With the cutting of a green ribbon, UHealth – The University of Miami Health System and Miami-Dade County Public Schools celebrated a first-of-its-kind healthcare partnership. Dozens of people attended the September 16 ribbon cutting for the ceremonial opening of the UHealth Medical Center at Miami Jackson Senior High School, which is designed to provide accessible and affordable healthcare to the school district’s employees, dependents and retirees
“We can provide high-quality insurance for our University of Miami employees, and Miami-Dade Public Schools can provide it for their employees, but providing access to high-quality care is now the key,” said University of Miami President Donna E. Shalala. “We have the Affordable Care Act for people in our community but that is not enough, as far as I am concerned. This center will make a difference for the employees, for their families, and for retirees. We pledge that we will provide the highest-quality care.”
Philip D. Harvey, Ph.D., Leonard M. Miller Professor of Psychiatry and Behavioral Sciences and Chief of the Division of Psychology, is one of only two 2014 recipients of the Veterans Health Administration John Blair Barnwell Award. The award is the highest honor for scientific achievement presented by the Clinical Science Research and Development division of the VA’s Office of Research and Development.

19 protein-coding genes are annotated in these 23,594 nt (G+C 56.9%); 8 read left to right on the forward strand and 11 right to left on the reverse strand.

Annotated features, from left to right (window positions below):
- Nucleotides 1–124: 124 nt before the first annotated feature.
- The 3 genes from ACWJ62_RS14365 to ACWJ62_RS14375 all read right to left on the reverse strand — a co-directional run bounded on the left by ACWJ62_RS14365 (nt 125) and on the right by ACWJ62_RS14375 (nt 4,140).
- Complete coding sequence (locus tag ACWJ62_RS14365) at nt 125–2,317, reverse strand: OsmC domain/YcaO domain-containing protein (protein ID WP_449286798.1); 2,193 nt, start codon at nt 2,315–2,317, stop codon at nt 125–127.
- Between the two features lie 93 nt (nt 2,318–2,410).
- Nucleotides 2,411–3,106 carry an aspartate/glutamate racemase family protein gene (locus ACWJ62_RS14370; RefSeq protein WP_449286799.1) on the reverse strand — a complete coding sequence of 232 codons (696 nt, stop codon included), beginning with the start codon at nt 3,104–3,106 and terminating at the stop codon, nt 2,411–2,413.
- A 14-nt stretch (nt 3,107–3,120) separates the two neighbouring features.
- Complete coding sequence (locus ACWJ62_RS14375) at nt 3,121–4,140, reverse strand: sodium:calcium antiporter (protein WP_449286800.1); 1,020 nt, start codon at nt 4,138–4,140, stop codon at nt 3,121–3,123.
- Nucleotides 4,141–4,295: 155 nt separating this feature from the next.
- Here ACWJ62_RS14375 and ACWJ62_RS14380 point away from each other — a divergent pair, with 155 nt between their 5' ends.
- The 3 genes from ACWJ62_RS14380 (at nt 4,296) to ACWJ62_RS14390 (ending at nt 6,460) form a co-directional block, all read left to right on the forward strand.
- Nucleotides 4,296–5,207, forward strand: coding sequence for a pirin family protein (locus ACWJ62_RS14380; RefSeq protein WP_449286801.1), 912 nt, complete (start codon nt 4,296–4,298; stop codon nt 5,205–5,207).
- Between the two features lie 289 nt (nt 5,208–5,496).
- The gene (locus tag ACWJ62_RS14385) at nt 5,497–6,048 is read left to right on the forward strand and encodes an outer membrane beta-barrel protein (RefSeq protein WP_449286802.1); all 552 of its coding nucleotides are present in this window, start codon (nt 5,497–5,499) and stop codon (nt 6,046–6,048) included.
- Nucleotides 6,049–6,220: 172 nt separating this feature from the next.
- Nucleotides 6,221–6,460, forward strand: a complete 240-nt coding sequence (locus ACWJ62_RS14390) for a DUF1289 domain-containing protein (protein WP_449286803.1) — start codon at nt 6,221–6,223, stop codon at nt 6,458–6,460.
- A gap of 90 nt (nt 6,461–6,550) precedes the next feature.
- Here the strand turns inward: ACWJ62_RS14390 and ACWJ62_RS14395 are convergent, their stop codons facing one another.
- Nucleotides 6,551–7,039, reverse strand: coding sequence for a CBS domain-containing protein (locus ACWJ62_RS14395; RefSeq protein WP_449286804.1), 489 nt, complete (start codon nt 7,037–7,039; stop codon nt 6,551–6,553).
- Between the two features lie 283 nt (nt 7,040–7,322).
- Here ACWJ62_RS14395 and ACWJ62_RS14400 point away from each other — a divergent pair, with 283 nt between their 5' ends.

In the next phase of the University’s electronic medical record (EMR) implementation to transform patient care, the University of Miami Miller School of Medicine and UHealth have launched the EMR system UChart at Sylvester Comprehensive Cancer Center/University of Miami Hospital and Clinics (UMHC).
An international team of researchers led by geneticists at the Miller School of Medicine has discovered a completely new inherited neuromuscular disorder caused by a genetic mutation that interferes with the communication between nerves and muscles, and results in impaired muscle control.
A study led by Gerhard Dahl, M.D., professor of physiology and biophysics, describes a significant finding that shows different stimuli can induce different conformations of a membrane channel with distinct conductance and permeability. Only one other channel, the P2X7 receptor, has been associated with such a phenomenon.
More than 160 physicians and researchers representing a wide variety of disciplines and nationalities gathered in Washington, D.C., on September 4-5 for the third annual “Why We Can’t Wait: Conference to Eliminate Health Disparities in Genomic Medicine.” The conference, co-hosted by the Miller School and Stanford University School of Medicine, formally acknowledged the growing impact of health disparities on genomic medicine.